When we pay attention with focused yet open awareness, moment to moment, and non-judgmentally, we are in Presence. When we are present the whole of us, the whole the body, can sense what wants our attention now. We make contact; we say hello. We listen and acknowledge from that neutral but compassionate Presence. We feel a body sensation, sense an emotional quality or mood, see imagery, and connect to a story.  By doing so, by entering into this respectful relationship with our body, we can heal, grow, and receive that life-forward energy that allows us to achieve that which we desire.

Reference: The Radical Acceptance of Everything by Ann Weiser Cornell
Photo: Wikimedia Commons, Venus de Milo, The Louvre, Jastrow 2007

The Empty Boat

Floating across the river in your boat, you are carefully avoiding hidden obstacles, other boats, and too shallow water when, BAM! another boat rams you. Your anger flashes; your heart pumps faster.  You jump up and yell, “You stupid blankity-blank so-and-so!” You shake your fist and stamp your foot. You call out for the other boatman to show himself so you can tell him a thing or two. But, no one emerges. There is no other boatman; the boat is empty. It has slipped its mooring and floats without control. There is no one to be angry with; no one to curse. Realizing this, your fist unclenches and drops to your side. Still muttering under your breath, though, because you believe it would have been so much better if there had been someone there to be angry with, you go on your way.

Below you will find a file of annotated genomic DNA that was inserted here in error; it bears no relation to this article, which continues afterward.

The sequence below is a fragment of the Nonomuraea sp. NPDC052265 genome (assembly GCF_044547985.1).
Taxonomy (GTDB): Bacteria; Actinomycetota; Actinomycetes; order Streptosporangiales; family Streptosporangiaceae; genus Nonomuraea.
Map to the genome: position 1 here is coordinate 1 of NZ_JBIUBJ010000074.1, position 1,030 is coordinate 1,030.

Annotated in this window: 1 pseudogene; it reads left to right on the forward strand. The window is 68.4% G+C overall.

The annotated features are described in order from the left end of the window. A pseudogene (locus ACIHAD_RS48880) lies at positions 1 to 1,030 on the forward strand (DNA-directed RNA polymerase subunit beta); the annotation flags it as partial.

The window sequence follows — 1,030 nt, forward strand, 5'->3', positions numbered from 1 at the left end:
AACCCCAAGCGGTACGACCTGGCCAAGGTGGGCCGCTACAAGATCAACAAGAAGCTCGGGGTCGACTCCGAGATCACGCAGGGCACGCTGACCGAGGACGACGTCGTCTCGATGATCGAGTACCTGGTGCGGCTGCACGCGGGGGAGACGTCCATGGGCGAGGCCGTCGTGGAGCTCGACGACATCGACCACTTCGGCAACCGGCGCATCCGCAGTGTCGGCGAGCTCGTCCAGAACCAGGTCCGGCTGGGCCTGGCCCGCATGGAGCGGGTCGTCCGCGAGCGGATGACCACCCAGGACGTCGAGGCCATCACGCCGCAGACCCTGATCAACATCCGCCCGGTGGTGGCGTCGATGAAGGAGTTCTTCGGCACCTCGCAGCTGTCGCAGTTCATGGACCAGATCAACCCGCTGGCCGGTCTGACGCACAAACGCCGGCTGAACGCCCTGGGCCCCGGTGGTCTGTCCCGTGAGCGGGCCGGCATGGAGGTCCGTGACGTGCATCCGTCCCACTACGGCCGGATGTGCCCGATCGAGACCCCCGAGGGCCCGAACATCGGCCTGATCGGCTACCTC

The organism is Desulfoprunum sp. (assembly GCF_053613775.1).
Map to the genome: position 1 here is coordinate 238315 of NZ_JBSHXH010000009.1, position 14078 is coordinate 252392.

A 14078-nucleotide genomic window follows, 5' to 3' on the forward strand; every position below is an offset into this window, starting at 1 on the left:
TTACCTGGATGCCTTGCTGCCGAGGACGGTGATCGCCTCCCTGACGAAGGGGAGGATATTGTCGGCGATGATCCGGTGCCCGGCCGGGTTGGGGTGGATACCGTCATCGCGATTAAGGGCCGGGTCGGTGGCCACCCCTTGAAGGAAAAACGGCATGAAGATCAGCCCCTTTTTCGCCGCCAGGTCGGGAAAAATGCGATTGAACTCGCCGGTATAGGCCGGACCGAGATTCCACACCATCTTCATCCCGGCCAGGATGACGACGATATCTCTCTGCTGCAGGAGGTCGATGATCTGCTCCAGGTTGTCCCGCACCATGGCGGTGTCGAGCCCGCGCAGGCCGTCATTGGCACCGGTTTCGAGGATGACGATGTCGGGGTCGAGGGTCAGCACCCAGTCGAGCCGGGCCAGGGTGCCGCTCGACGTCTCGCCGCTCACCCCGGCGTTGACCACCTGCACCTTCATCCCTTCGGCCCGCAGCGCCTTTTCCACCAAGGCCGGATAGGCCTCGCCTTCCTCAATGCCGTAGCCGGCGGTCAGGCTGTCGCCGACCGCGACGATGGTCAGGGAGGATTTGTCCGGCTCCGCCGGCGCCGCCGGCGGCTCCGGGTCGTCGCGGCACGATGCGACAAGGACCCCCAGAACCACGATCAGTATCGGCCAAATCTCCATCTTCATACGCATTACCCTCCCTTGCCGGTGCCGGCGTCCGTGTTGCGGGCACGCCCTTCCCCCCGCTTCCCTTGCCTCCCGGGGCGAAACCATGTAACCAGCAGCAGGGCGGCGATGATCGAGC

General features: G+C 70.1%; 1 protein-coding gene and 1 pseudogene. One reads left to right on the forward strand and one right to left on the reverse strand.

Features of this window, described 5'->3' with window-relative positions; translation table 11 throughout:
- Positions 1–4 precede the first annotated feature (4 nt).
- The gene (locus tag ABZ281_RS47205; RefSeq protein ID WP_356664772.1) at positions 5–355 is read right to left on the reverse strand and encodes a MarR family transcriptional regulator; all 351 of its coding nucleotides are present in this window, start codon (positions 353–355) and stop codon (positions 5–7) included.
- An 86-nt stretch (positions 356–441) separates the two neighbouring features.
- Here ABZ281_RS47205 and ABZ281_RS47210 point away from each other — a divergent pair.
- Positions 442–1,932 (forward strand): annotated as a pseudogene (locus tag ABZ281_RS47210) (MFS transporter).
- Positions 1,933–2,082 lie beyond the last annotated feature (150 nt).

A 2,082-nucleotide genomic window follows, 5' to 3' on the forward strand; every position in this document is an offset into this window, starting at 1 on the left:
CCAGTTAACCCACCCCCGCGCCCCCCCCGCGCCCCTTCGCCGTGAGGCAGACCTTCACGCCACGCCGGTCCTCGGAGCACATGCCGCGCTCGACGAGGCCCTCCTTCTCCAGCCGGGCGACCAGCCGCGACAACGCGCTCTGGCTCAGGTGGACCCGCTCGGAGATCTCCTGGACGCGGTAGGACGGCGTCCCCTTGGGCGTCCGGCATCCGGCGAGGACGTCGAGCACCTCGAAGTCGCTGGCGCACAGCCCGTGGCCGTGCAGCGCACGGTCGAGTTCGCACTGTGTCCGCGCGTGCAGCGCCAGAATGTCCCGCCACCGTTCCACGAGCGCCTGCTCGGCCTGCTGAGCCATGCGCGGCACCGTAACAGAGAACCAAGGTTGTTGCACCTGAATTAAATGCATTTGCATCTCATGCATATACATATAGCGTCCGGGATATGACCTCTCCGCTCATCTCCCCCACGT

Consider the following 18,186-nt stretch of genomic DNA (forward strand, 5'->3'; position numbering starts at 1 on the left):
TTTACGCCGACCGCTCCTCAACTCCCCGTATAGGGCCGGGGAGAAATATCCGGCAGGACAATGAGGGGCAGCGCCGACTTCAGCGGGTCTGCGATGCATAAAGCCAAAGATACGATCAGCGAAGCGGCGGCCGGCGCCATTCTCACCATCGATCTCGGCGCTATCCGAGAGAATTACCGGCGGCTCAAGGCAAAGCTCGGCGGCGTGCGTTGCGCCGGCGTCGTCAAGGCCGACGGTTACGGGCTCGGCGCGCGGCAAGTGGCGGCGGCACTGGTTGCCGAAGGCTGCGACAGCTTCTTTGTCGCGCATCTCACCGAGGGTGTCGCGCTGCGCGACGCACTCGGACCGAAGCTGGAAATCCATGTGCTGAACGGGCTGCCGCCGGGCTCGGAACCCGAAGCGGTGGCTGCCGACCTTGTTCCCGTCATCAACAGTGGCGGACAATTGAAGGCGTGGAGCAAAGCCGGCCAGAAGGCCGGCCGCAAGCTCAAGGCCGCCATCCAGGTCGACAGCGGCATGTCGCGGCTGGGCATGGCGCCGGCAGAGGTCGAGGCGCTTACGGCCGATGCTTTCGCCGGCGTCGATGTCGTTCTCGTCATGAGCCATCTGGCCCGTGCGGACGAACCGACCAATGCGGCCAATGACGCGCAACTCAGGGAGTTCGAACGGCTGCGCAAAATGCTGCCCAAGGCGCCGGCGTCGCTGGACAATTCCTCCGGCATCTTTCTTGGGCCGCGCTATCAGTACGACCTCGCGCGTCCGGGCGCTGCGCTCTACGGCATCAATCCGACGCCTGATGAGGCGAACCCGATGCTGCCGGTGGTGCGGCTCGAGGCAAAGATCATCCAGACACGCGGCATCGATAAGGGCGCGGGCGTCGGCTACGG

This is my reading of the Empty Boat story from the Taoist tradition. If it peaks your interest you can read it and others in the book, The Way of Chuang Tzu (New Directions books, 1997) compiled by Thomas Merton in the 20th century. Most likely written around 250 B.C., it is a powerful and timeless teaching that we can apply to our own experience.

“Well, what’s the point of the story?” You ask. John Welwood in his book, Perfect Love, Imperfect Realtionships (Trumpeter Books, 2006), has a helpful explanation that resonates for us. He says, ” The point of the story is that the parents who didn’t see [us], the kids who teased [us] as a child, the driver who aggressively tailgated [us] yesterday–are in fact all empty, rudderless boats. They were compulsively driven to act as they did by their own unexamined wounds; therefore they did not know what they were doing and had little control over it.” [page 89, Kindle edition]

You may think, “So what. What’s that got to do with me?”